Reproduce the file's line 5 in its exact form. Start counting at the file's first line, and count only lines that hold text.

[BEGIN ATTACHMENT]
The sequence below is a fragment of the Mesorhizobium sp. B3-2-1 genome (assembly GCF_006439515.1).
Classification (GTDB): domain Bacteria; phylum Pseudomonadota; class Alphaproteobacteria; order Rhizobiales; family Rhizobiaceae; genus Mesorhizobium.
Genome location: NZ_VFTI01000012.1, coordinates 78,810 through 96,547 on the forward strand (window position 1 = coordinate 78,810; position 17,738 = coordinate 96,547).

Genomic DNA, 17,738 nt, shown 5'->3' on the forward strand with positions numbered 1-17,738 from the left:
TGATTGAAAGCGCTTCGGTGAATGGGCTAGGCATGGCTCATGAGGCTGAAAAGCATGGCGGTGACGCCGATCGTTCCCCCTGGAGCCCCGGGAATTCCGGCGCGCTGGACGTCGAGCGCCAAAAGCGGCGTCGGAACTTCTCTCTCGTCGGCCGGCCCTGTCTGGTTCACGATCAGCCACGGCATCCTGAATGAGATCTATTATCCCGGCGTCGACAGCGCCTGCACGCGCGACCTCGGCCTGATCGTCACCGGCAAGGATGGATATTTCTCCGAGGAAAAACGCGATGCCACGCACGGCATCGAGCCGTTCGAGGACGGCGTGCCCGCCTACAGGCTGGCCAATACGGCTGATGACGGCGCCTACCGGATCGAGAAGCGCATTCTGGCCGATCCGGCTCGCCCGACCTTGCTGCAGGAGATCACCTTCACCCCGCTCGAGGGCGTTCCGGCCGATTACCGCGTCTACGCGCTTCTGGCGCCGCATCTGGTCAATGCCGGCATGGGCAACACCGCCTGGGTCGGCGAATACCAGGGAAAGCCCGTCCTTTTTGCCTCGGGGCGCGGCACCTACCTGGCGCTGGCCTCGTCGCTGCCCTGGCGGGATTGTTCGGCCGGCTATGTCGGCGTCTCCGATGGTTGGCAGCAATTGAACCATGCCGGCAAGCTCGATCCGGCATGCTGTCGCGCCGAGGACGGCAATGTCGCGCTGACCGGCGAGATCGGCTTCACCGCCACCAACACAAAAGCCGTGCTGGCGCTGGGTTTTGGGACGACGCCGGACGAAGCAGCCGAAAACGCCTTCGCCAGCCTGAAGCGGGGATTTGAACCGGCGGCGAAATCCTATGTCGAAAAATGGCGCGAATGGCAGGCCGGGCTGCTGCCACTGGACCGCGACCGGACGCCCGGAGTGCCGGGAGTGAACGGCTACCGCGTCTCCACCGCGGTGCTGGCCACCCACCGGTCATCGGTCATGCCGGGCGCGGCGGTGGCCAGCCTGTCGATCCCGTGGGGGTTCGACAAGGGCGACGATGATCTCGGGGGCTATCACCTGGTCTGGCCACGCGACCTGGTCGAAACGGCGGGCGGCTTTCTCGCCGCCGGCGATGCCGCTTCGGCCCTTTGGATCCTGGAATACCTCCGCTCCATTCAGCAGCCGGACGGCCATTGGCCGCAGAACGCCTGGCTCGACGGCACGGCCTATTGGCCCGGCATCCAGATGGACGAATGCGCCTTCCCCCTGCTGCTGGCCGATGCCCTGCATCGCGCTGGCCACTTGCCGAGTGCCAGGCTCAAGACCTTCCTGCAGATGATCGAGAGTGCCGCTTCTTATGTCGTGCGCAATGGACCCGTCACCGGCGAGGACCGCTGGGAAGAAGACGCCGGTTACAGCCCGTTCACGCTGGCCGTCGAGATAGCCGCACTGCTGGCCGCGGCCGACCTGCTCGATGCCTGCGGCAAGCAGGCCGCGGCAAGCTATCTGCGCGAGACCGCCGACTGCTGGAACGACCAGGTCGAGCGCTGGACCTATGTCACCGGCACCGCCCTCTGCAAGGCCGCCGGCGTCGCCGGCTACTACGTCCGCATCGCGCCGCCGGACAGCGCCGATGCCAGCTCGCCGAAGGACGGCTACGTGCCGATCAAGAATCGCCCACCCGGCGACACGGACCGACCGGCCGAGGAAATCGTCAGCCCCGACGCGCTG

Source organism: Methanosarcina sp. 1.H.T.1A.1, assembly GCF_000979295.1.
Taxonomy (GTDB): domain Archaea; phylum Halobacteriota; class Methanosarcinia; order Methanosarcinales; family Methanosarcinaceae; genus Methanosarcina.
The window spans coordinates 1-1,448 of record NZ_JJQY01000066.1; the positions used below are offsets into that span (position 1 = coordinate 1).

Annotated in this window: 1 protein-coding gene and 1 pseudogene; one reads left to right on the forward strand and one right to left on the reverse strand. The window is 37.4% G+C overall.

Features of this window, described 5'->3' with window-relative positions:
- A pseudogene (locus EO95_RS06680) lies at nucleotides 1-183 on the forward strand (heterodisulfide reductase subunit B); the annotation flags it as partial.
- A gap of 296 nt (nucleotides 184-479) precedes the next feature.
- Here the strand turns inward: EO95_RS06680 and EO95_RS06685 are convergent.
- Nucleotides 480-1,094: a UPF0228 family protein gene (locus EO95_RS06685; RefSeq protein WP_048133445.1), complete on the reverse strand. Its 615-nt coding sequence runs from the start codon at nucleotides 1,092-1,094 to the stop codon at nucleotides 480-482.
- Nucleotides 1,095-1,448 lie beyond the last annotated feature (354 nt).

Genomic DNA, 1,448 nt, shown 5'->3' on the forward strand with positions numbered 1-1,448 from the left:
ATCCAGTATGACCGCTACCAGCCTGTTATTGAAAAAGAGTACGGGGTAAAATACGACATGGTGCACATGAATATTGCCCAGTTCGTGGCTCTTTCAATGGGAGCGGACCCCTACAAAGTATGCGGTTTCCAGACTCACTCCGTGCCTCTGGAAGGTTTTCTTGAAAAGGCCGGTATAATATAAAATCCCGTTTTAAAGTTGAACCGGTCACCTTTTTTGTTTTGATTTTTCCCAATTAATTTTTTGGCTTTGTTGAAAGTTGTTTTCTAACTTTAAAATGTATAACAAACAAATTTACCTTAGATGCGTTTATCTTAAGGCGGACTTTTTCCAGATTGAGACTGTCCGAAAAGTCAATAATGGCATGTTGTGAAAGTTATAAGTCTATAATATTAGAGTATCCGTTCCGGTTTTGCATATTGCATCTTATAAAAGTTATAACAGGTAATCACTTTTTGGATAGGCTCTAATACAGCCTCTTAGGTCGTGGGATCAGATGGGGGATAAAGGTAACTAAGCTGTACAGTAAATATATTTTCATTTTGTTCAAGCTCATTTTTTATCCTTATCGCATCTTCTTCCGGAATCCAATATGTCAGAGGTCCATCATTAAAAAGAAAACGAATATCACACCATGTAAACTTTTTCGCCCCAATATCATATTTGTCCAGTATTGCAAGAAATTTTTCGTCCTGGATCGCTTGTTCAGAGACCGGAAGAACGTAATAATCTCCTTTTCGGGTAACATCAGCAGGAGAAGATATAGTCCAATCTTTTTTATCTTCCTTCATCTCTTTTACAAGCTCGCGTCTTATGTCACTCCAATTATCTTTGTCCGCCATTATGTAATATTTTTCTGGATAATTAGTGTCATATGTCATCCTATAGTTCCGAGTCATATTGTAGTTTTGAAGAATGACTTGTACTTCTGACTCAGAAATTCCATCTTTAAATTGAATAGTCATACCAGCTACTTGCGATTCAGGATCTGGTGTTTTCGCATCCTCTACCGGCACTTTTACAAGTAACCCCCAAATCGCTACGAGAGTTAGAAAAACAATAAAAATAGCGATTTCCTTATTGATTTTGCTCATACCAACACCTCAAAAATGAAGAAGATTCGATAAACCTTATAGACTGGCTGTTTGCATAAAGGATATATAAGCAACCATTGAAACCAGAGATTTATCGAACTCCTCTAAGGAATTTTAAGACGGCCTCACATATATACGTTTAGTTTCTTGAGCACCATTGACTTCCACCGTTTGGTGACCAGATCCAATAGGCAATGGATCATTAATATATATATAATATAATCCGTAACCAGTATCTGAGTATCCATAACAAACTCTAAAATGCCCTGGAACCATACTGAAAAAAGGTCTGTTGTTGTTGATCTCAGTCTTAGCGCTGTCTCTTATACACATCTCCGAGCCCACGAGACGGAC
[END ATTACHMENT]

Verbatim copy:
TGATTGAAAGCGCTTCGGTGAATGGGCTAGGCATGGCTCATGAGGCTGAAAAGCATGGCGGTGACGCCGATCGTTCCCCCTGGAGCCCCGGGAATTCCGGCGCGCTGGACGTCGAGCGCCAAAAGCGGCGTCGGAACTTCTCTCTCGTCGGCCGGCCCTGTCTGGTTCACGATCAGCCACGGCATCCTGAATGAGATCTATTATCCCGGCGTCGACAGCGCCTGCACGCGCGACCTCGGCCTGATCGTCACCGGCAAGGATGGATATTTCTCCGAGGAAAAACGCGATGCCACGCACGGCATCGAGCCGTTCGAGGACGGCGTGCCCGCCTACAGGCTGGCCAATACGGCTGATGACGGCGCCTACCGGATCGAGAAGCGCATTCTGGCCGATCCGGCTCGCCCGACCTTGCTGCAGGAGATCACCTTCACCCCGCTCGAGGGCGTTCCGGCCGATTACCGCGTCTACGCGCTTCTGGCGCCGCATCTGGTCAATGCCGGCATGGGCAACACCGCCTGGGTCGGCGAATACCAGGGAAAGCCCGTCCTTTTTGCCTCGGGGCGCGGCACCTACCTGGCGCTGGCCTCGTCGCTGCCCTGGCGGGATTGTTCGGCCGGCTATGTCGGCGTCTCCGATGGTTGGCAGCAATTGAACCATGCCGGCAAGCTCGATCCGGCATGCTGTCGCGCCGAGGACGGCAATGTCGCGCTGACCGGCGAGATCGGCTTCACCGCCACCAACACAAAAGCCGTGCTGGCGCTGGGTTTTGGGACGACGCCGGACGAAGCAGCCGAAAACGCCTTCGCCAGCCTGAAGCGGGGATTTGAACCGGCGGCGAAATCCTATGTCGAAAAATGGCGCGAATGGCAGGCCGGGCTGCTGCCACTGGACCGCGACCGGACGCCCGGAGTGCCGGGAGTGAACGGCTACCGCGTCTCCACCGCGGTGCTGGCCACCCACCGGTCATCGGTCATGCCGGGCGCGGCGGTGGCCAGCCTGTCGATCCCGTGGGGGTTCGACAAGGGCGACGATGATCTCGGGGGCTATCACCTGGTCTGGCCACGCGACCTGGTCGAAACGGCGGGCGGCTTTCTCGCCGCCGGCGATGCCGCTTCGGCCCTTTGGATCCTGGAATACCTCCGCTCCATTCAGCAGCCGGACGGCCATTGGCCGCAGAACGCCTGGCTCGACGGCACGGCCTATTGGCCCGGCATCCAGATGGACGAATGCGCCTTCCCCCTGCTGCTGGCCGATGCCCTGCATCGCGCTGGCCACTTGCCGAGTGCCAGGCTCAAGACCTTCCTGCAGATGATCGAGAGTGCCGCTTCTTATGTCGTGCGCAATGGACCCGTCACCGGCGAGGACCGCTGGGAAGAAGACGCCGGTTACAGCCCGTTCACGCTGGCCGTCGAGATAGCCGCACTGCTGGCCGCGGCCGACCTGCTCGATGCCTGCGGCAAGCAGGCCGCGGCAAGCTATCTGCGCGAGACCGCCGACTGCTGGAACGACCAGGTCGAGCGCTGGACCTATGTCACCGGCACCGCCCTCTGCAAGGCCGCCGGCGTCGCCGGCTACTACGTCCGCATCGCGCCGCCGGACAGCGCCGATGCCAGCTCGCCGAAGGACGGCTACGTGCCGATCAAGAATCGCCCACCCGGCGACACGGACCGACCGGCCGAGGAAATCGTCAGCCCCGACGCGCTG